While the normal hustle and bustle of the Atlanta Market summer edition may have been quieter last week, without the market’s trade show element, vendors and buyers visiting the permanent showrooms reported a strong, successful and safe experience amid the continued COVID-19 pandemic.
According to initial data from International Market Centers, as of Monday, August 17, five days into the show, which ends August 18, the market’s individual buyer attendance was 20%, and 22% for buying companies, as compared to last summer’s attendance.
In addition, IMC stated that all regions of the U.S. were represented. However, the Southeast generated the largest proportion of attendance at 89%, with 11% representing the Midwest, Southwest, West and Northeast regions in aggregate. IMC stated that it expected such numbers as those in attendance from the Southeast had the advantage of closest proximity to the market.
“What we set out to do with this market was to provide a platform for commerce, for those that were willing and had a need for it,” said Dorothy Belshaw, chief marketing and digital officer, IMC. “We wanted to make sure we could connect them appropriately and safely, and in a way that was productive to kick off recovery for them.”
Vendors and buyers that are attending Atlanta Market told HOMEWORLD BUSINESS® they were determined more than ever to do business as efficiently, productively and safely as possible in order to move forward.
“To be viewed as a solid supplier, you have to be there in good times and bad,” said Rainer Kuhn, president, Freeheart Drinkware. “We certainly feel that being here advances our opportunities with the accounts that made the effort.”
Kuhn reported the company witnessed traffic a bit above their expectations on the first day of market and the quality of the accounts has been good overall.
“Order volumes are solid,” he said. “The retailers in attendance seem bullish on Q3 and Q4, and are investing in inventory albeit conservatively. They have said that business has been good for them despite the virus, and that they have found creative ways to keep the business positive.”
Bobby Griggs, vp/Heritage Steel, while not in attendance, reported the brand’s local rep, located in the Kasperzak & Associates showroom, had a few quality meetings at the event. Griggs stated that Kasperzak encouraged manufacturers to stay home to minimize capacity and help local reps feel more comfortable in the showroom.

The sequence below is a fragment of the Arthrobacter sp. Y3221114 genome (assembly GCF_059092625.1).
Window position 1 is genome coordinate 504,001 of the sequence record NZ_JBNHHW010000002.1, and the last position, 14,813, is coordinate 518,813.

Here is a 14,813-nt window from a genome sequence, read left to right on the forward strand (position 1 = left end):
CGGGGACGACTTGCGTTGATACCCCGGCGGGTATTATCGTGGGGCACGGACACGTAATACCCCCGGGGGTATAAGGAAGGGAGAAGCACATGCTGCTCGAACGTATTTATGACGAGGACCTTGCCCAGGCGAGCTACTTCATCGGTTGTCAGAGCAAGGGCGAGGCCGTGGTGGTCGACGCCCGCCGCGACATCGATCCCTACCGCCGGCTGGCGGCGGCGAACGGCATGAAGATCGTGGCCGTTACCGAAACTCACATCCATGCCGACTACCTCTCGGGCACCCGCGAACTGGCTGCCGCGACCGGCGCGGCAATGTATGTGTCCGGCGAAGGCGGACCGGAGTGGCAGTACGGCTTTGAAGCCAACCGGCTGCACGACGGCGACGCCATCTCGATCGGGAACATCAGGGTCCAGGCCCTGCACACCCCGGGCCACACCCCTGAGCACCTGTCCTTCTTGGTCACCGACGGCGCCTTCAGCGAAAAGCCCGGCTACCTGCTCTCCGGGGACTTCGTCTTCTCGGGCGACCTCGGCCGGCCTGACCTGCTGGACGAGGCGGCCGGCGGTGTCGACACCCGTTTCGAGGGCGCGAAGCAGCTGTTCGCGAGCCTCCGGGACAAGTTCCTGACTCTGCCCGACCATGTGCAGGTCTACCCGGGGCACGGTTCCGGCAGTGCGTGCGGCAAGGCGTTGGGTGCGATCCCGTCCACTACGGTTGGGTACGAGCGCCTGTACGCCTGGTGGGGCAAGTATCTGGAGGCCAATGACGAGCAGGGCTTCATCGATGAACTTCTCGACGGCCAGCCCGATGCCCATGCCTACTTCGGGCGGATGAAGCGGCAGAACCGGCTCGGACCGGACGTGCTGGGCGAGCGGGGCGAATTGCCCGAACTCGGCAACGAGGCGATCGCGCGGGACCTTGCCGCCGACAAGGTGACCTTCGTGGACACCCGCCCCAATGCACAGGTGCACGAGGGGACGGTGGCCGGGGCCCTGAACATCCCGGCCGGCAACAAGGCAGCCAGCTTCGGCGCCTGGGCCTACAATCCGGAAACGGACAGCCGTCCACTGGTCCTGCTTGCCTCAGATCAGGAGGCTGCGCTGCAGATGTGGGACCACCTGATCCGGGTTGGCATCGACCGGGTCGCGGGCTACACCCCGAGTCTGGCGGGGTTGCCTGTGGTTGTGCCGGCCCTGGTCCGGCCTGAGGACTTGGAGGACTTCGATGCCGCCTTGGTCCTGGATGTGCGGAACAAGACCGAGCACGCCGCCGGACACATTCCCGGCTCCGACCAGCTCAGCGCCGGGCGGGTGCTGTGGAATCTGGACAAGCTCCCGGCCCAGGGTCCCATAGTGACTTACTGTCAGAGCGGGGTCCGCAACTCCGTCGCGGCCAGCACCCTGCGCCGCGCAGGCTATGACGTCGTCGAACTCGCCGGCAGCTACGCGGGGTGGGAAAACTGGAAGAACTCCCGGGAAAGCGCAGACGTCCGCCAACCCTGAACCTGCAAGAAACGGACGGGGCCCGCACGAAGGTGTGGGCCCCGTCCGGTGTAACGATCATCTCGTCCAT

“We have secured a few new accounts as well as added new SKUs to a few existing customers,” said Griggs. “So overall, it has been somewhat productive even though I have not been there.”
Jura too relied on its local reps to handle appointments in the Synergy Sales showroom. According to David Shull, evp/marketing and communications, Jura, while there was less traffic, the company’s reps reported buyers that attended placed orders for fall and also opened a few new accounts.
Kelly Wenzel, national sales director of Beatriz Ball, had similar feedback and noted that, although attendance was down, there was always somebody to talk with.
“Beatriz Ball did write orders and did open some new accounts also,” she said. “Some of the orders were very strong, but with fewer customers, we had to work intensely during the 8:30 a.m. to 7 p.m. day.”
Wenzel also noted that the company’s new Ivystone showroom location on the 11th floor, with its open layouts and modern display, helped to draw in buyers and the company shared its newest SKUs with them, including the Sierra Modern metalware collection.
In line with reports from IMC, both Kuhn and Wenzel stated that they met with retailers from the Southeast, most of whom drove to Atlanta and were able to work the show within two days, as it was easy to navigate.
Overall attendees have been wearing masks, as well as face shields, and observing health and safety precautions set forth by IMC, vendors stated, which provided an extra layer of security for all.
“The daily temperature check and mask checking is rigorous too. I have to say that it is about as safe as you can make it given the situation,” Kuhn said.